The original Microsoft Surface Headphones really were a product for hardcore Microsoft fans only, assuming such folk exist. The successor, however, sounds better and costs less – which I think we can all agree is a winning combination. Microsoft Surface Headphones 2 sound almost unfailingly good, across both high quality sources and more compressed streams, such as from Spotify. They're also very comfy, and the noise cancelling is right up there with the best.
If you like the look of these headphones and can find them at the right price, you will definitely not be let down. However, there is a reason that they sit at this relatively lowly position in the best noise cancelling headphones chart, and it's that the competition is both plentiful, and slightly better.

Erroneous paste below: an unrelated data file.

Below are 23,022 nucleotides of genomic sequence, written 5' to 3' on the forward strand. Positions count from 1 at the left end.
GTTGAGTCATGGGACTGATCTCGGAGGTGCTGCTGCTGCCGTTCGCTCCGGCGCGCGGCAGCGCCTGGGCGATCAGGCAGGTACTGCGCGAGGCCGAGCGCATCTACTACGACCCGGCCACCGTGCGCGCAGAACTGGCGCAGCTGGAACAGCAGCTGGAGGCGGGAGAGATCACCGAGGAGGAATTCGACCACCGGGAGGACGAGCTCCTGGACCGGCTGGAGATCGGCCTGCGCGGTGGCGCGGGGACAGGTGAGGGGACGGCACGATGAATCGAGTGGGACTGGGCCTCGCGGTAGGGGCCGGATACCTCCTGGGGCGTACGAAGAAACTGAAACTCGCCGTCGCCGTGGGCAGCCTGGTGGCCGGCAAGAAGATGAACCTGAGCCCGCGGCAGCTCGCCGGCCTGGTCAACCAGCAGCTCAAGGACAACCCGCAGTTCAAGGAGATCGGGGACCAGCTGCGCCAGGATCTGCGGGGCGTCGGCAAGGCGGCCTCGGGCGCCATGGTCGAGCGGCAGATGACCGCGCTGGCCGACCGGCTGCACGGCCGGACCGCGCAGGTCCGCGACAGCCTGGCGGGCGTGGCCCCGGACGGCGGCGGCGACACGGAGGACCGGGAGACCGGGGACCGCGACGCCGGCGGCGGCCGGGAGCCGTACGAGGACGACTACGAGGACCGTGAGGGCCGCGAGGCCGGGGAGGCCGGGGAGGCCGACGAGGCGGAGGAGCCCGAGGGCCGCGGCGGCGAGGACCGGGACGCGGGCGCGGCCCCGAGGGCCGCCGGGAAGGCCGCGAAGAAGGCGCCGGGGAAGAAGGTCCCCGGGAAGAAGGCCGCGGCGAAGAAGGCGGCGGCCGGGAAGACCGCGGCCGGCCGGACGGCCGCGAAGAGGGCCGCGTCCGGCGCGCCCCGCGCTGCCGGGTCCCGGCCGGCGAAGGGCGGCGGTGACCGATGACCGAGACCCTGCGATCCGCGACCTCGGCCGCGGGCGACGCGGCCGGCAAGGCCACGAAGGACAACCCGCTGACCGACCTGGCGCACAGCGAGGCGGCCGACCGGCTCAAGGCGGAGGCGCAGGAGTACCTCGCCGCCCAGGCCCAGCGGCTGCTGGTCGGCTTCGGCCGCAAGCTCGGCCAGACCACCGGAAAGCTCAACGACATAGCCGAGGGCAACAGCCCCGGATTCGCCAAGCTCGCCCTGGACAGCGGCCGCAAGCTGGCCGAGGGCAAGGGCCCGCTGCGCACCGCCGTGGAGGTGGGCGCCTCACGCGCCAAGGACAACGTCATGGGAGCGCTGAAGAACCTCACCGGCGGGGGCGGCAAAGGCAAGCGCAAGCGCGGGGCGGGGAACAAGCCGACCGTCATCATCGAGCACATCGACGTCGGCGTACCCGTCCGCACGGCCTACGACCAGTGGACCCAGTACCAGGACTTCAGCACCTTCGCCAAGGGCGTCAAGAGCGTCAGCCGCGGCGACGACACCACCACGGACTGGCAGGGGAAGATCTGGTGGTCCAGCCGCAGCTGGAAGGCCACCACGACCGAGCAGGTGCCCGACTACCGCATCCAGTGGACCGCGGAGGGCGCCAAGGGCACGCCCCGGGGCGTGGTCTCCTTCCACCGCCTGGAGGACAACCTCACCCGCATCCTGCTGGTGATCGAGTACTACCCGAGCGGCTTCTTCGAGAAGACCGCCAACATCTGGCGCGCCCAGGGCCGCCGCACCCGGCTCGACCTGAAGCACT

A few years back, Studio3 Wireless proved conclusively that Beats by Dr Dre could do noise cancelling headphones. This follow up builds on that success and tones down the looks to the extent that they may have more appeal overall.
As ever, these on-ear headphones block out less sound and are less comfy than most over-ears – for specs wearers they are just not suitable for really long-term wear. However their ANC is stunningly good and sound quality continues to follow Beats' much more sophisticated sound profile of recent years. They sound truly excellent.
An interesting note about pricing: Beats Solo Pro have a higher RRP than the AKG N60NC above but you see certain of its colourways going for very low prices from time to time. So keep an eye on our live pricing widgets and deals pages…